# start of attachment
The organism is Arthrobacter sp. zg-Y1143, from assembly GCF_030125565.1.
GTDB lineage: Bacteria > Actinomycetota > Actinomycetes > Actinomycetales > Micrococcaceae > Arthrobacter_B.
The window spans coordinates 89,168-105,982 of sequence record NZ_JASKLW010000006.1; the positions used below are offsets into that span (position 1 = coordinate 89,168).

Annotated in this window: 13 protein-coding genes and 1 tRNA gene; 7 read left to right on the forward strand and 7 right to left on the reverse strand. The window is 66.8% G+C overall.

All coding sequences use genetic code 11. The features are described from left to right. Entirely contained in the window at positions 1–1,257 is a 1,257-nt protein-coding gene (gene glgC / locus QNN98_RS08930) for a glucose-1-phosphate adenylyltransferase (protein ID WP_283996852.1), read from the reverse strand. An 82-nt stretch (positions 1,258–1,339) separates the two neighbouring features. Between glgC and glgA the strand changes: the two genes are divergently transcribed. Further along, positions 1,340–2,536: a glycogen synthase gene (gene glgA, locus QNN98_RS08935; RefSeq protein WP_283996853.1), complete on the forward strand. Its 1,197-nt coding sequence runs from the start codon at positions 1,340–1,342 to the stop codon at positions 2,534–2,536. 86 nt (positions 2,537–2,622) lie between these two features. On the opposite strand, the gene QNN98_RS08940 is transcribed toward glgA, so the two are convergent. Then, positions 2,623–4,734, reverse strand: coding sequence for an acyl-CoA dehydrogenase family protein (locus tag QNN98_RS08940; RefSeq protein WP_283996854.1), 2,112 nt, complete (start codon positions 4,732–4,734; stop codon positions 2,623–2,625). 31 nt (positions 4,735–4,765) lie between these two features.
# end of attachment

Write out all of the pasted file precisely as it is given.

The organism is Arthrobacter sp. zg-Y1143, from assembly GCF_030125565.1.
GTDB lineage: Bacteria > Actinomycetota > Actinomycetes > Actinomycetales > Micrococcaceae > Arthrobacter_B.
The window spans coordinates 89,168-105,982 of sequence record NZ_JASKLW010000006.1; the positions used below are offsets into that span (position 1 = coordinate 89,168).

Annotated in this window: 13 protein-coding genes and 1 tRNA gene; 7 read left to right on the forward strand and 7 right to left on the reverse strand. The window is 66.8% G+C overall.

All coding sequences use genetic code 11. The features are described from left to right. Entirely contained in the window at positions 1–1,257 is a 1,257-nt protein-coding gene (gene glgC / locus QNN98_RS08930) for a glucose-1-phosphate adenylyltransferase (protein ID WP_283996852.1), read from the reverse strand. An 82-nt stretch (positions 1,258–1,339) separates the two neighbouring features. Between glgC and glgA the strand changes: the two genes are divergently transcribed. Further along, positions 1,340–2,536: a glycogen synthase gene (gene glgA, locus QNN98_RS08935; RefSeq protein WP_283996853.1), complete on the forward strand. Its 1,197-nt coding sequence runs from the start codon at positions 1,340–1,342 to the stop codon at positions 2,534–2,536. 86 nt (positions 2,537–2,622) lie between these two features. On the opposite strand, the gene QNN98_RS08940 is transcribed toward glgA, so the two are convergent. Then, positions 2,623–4,734, reverse strand: coding sequence for an acyl-CoA dehydrogenase family protein (locus tag QNN98_RS08940; RefSeq protein WP_283996854.1), 2,112 nt, complete (start codon positions 4,732–4,734; stop codon positions 2,623–2,625). 31 nt (positions 4,735–4,765) lie between these two features.